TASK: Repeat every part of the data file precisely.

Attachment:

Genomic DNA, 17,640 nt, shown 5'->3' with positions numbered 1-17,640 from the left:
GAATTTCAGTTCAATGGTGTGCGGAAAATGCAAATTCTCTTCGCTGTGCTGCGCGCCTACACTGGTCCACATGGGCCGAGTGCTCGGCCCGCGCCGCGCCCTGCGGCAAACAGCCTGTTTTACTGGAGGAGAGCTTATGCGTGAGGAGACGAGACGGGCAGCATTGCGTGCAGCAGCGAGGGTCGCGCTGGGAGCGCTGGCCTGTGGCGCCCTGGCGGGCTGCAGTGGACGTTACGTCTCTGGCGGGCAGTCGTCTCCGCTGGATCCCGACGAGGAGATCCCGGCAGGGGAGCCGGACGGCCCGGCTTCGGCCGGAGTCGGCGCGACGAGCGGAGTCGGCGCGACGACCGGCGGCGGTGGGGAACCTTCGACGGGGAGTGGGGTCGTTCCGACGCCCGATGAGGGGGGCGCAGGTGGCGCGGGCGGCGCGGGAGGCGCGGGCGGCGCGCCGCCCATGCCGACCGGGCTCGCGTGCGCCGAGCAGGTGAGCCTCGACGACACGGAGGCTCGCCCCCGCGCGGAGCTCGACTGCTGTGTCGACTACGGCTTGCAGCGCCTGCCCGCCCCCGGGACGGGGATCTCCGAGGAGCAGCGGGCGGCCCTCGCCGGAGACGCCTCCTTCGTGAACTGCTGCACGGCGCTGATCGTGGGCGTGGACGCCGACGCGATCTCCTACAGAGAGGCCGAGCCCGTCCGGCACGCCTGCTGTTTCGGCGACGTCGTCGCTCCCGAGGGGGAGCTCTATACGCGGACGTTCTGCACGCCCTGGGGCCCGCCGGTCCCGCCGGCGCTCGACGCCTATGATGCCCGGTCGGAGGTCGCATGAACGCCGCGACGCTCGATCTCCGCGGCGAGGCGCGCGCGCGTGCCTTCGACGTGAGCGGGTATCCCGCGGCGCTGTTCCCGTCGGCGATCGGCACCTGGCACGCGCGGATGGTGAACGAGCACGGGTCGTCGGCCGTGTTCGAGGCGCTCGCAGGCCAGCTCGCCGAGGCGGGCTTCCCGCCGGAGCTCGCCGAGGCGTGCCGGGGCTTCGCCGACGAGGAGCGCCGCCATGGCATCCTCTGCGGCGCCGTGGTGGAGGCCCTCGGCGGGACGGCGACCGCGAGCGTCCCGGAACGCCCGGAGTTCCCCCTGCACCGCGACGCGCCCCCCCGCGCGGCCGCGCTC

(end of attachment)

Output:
Genomic DNA, 17,640 nt, shown 5'->3' with positions numbered 1-17,640 from the left:
GAATTTCAGTTCAATGGTGTGCGGAAAATGCAAATTCTCTTCGCTGTGCTGCGCGCCTACACTGGTCCACATGGGCCGAGTGCTCGGCCCGCGCCGCGCCCTGCGGCAAACAGCCTGTTTTACTGGAGGAGAGCTTATGCGTGAGGAGACGAGACGGGCAGCATTGCGTGCAGCAGCGAGGGTCGCGCTGGGAGCGCTGGCCTGTGGCGCCCTGGCGGGCTGCAGTGGACGTTACGTCTCTGGCGGGCAGTCGTCTCCGCTGGATCCCGACGAGGAGATCCCGGCAGGGGAGCCGGACGGCCCGGCTTCGGCCGGAGTCGGCGCGACGAGCGGAGTCGGCGCGACGACCGGCGGCGGTGGGGAACCTTCGACGGGGAGTGGGGTCGTTCCGACGCCCGATGAGGGGGGCGCAGGTGGCGCGGGCGGCGCGGGAGGCGCGGGCGGCGCGCCGCCCATGCCGACCGGGCTCGCGTGCGCCGAGCAGGTGAGCCTCGACGACACGGAGGCTCGCCCCCGCGCGGAGCTCGACTGCTGTGTCGACTACGGCTTGCAGCGCCTGCCCGCCCCCGGGACGGGGATCTCCGAGGAGCAGCGGGCGGCCCTCGCCGGAGACGCCTCCTTCGTGAACTGCTGCACGGCGCTGATCGTGGGCGTGGACGCCGACGCGATCTCCTACAGAGAGGCCGAGCCCGTCCGGCACGCCTGCTGTTTCGGCGACGTCGTCGCTCCCGAGGGGGAGCTCTATACGCGGACGTTCTGCACGCCCTGGGGCCCGCCGGTCCCGCCGGCGCTCGACGCCTATGATGCCCGGTCGGAGGTCGCATGAACGCCGCGACGCTCGATCTCCGCGGCGAGGCGCGCGCGCGTGCCTTCGACGTGAGCGGGTATCCCGCGGCGCTGTTCCCGTCGGCGATCGGCACCTGGCACGCGCGGATGGTGAACGAGCACGGGTCGTCGGCCGTGTTCGAGGCGCTCGCAGGCCAGCTCGCCGAGGCGGGCTTCCCGCCGGAGCTCGCCGAGGCGTGCCGGGGCTTCGCCGACGAGGAGCGCCGCCATGGCATCCTCTGCGGCGCCGTGGTGGAGGCCCTCGGCGGGACGGCGACCGCGAGCGTCCCGGAACGCCCGGAGTTCCCCCTGCACCGCGACGCGCCCCCCCGCGCGGCCGCGCTC